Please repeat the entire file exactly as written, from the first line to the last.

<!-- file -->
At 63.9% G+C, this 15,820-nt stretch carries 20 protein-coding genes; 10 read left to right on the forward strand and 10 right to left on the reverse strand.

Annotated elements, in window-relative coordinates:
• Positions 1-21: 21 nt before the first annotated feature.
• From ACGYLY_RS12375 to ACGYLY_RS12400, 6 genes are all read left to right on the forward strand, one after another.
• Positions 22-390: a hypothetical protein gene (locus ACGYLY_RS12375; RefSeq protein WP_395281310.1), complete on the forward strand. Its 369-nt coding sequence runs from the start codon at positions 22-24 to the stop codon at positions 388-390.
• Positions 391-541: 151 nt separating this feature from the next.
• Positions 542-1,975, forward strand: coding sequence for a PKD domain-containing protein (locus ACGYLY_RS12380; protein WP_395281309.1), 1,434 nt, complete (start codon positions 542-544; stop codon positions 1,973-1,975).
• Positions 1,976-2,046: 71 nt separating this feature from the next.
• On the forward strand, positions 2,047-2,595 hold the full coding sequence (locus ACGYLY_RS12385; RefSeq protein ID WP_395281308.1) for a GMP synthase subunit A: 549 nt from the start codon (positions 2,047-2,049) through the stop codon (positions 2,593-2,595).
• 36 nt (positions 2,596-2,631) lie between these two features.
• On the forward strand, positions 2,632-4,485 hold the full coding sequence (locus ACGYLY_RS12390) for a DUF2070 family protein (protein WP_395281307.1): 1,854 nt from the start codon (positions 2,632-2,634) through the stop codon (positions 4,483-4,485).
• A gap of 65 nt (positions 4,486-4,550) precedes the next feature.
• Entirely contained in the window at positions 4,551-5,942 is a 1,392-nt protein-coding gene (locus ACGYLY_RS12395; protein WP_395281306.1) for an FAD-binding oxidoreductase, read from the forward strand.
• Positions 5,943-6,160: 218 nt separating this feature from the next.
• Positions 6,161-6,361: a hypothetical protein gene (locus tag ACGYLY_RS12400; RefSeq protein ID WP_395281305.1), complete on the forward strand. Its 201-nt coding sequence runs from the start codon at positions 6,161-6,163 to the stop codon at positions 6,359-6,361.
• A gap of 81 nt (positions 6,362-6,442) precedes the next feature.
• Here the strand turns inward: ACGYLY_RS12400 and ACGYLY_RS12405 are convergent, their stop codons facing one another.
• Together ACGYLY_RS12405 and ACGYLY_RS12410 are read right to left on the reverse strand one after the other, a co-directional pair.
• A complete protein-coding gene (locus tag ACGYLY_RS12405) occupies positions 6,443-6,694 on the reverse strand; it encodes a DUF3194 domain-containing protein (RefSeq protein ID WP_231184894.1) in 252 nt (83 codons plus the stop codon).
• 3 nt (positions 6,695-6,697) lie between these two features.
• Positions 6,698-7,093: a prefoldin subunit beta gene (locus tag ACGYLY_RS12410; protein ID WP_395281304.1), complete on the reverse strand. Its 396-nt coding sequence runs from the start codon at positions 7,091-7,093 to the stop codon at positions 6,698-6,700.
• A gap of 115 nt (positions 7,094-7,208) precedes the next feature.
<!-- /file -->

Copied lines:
At 63.9% G+C, this 15,820-nt stretch carries 20 protein-coding genes; 10 read left to right on the forward strand and 10 right to left on the reverse strand.

Annotated elements, in window-relative coordinates:
• Positions 1-21: 21 nt before the first annotated feature.
• From ACGYLY_RS12375 to ACGYLY_RS12400, 6 genes are all read left to right on the forward strand, one after another.
• Positions 22-390: a hypothetical protein gene (locus ACGYLY_RS12375; RefSeq protein WP_395281310.1), complete on the forward strand. Its 369-nt coding sequence runs from the start codon at positions 22-24 to the stop codon at positions 388-390.
• Positions 391-541: 151 nt separating this feature from the next.
• Positions 542-1,975, forward strand: coding sequence for a PKD domain-containing protein (locus ACGYLY_RS12380; protein WP_395281309.1), 1,434 nt, complete (start codon positions 542-544; stop codon positions 1,973-1,975).
• Positions 1,976-2,046: 71 nt separating this feature from the next.
• On the forward strand, positions 2,047-2,595 hold the full coding sequence (locus ACGYLY_RS12385; RefSeq protein ID WP_395281308.1) for a GMP synthase subunit A: 549 nt from the start codon (positions 2,047-2,049) through the stop codon (positions 2,593-2,595).
• 36 nt (positions 2,596-2,631) lie between these two features.
• On the forward strand, positions 2,632-4,485 hold the full coding sequence (locus ACGYLY_RS12390) for a DUF2070 family protein (protein WP_395281307.1): 1,854 nt from the start codon (positions 2,632-2,634) through the stop codon (positions 4,483-4,485).
• A gap of 65 nt (positions 4,486-4,550) precedes the next feature.
• Entirely contained in the window at positions 4,551-5,942 is a 1,392-nt protein-coding gene (locus ACGYLY_RS12395; protein WP_395281306.1) for an FAD-binding oxidoreductase, read from the forward strand.
• Positions 5,943-6,160: 218 nt separating this feature from the next.
• Positions 6,161-6,361: a hypothetical protein gene (locus tag ACGYLY_RS12400; RefSeq protein ID WP_395281305.1), complete on the forward strand. Its 201-nt coding sequence runs from the start codon at positions 6,161-6,163 to the stop codon at positions 6,359-6,361.
• A gap of 81 nt (positions 6,362-6,442) precedes the next feature.
• Here the strand turns inward: ACGYLY_RS12400 and ACGYLY_RS12405 are convergent, their stop codons facing one another.
• Together ACGYLY_RS12405 and ACGYLY_RS12410 are read right to left on the reverse strand one after the other, a co-directional pair.
• A complete protein-coding gene (locus tag ACGYLY_RS12405) occupies positions 6,443-6,694 on the reverse strand; it encodes a DUF3194 domain-containing protein (RefSeq protein ID WP_231184894.1) in 252 nt (83 codons plus the stop codon).
• 3 nt (positions 6,695-6,697) lie between these two features.
• Positions 6,698-7,093: a prefoldin subunit beta gene (locus tag ACGYLY_RS12410; protein ID WP_395281304.1), complete on the reverse strand. Its 396-nt coding sequence runs from the start codon at positions 7,091-7,093 to the stop codon at positions 6,698-6,700.
• A gap of 115 nt (positions 7,094-7,208) precedes the next feature.